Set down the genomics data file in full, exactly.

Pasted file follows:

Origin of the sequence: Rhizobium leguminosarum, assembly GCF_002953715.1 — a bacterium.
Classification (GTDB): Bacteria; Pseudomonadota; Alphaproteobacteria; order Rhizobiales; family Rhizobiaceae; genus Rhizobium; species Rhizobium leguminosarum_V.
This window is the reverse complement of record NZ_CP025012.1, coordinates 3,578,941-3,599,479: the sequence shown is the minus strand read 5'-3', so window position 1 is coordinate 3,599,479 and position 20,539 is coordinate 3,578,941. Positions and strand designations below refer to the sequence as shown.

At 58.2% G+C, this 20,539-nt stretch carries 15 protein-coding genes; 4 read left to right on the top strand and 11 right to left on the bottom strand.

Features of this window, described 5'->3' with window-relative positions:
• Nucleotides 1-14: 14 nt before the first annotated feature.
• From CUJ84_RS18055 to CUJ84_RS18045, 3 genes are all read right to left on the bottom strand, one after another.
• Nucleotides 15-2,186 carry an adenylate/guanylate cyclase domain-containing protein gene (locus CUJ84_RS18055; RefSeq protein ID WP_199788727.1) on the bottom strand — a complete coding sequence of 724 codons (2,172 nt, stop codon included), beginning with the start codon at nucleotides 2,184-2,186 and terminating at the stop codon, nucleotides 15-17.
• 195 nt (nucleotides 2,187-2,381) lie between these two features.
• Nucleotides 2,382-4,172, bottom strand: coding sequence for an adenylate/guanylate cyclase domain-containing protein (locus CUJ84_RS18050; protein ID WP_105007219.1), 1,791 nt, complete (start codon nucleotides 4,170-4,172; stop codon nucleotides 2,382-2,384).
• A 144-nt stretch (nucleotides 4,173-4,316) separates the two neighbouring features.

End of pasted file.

Origin of the sequence: Rhizobium leguminosarum, assembly GCF_002953715.1 — a bacterium.
Classification (GTDB): Bacteria; Pseudomonadota; Alphaproteobacteria; order Rhizobiales; family Rhizobiaceae; genus Rhizobium; species Rhizobium leguminosarum_V.
This window is the reverse complement of record NZ_CP025012.1, coordinates 3,578,941-3,599,479: the sequence shown is the minus strand read 5'-3', so window position 1 is coordinate 3,599,479 and position 20,539 is coordinate 3,578,941. Positions and strand designations below refer to the sequence as shown.

At 58.2% G+C, this 20,539-nt stretch carries 15 protein-coding genes; 4 read left to right on the top strand and 11 right to left on the bottom strand.

Features of this window, described 5'->3' with window-relative positions:
• Nucleotides 1-14: 14 nt before the first annotated feature.
• From CUJ84_RS18055 to CUJ84_RS18045, 3 genes are all read right to left on the bottom strand, one after another.
• Nucleotides 15-2,186 carry an adenylate/guanylate cyclase domain-containing protein gene (locus CUJ84_RS18055; RefSeq protein ID WP_199788727.1) on the bottom strand — a complete coding sequence of 724 codons (2,172 nt, stop codon included), beginning with the start codon at nucleotides 2,184-2,186 and terminating at the stop codon, nucleotides 15-17.
• 195 nt (nucleotides 2,187-2,381) lie between these two features.
• Nucleotides 2,382-4,172, bottom strand: coding sequence for an adenylate/guanylate cyclase domain-containing protein (locus CUJ84_RS18050; protein ID WP_105007219.1), 1,791 nt, complete (start codon nucleotides 4,170-4,172; stop codon nucleotides 2,382-2,384).
• A 144-nt stretch (nucleotides 4,173-4,316) separates the two neighbouring features.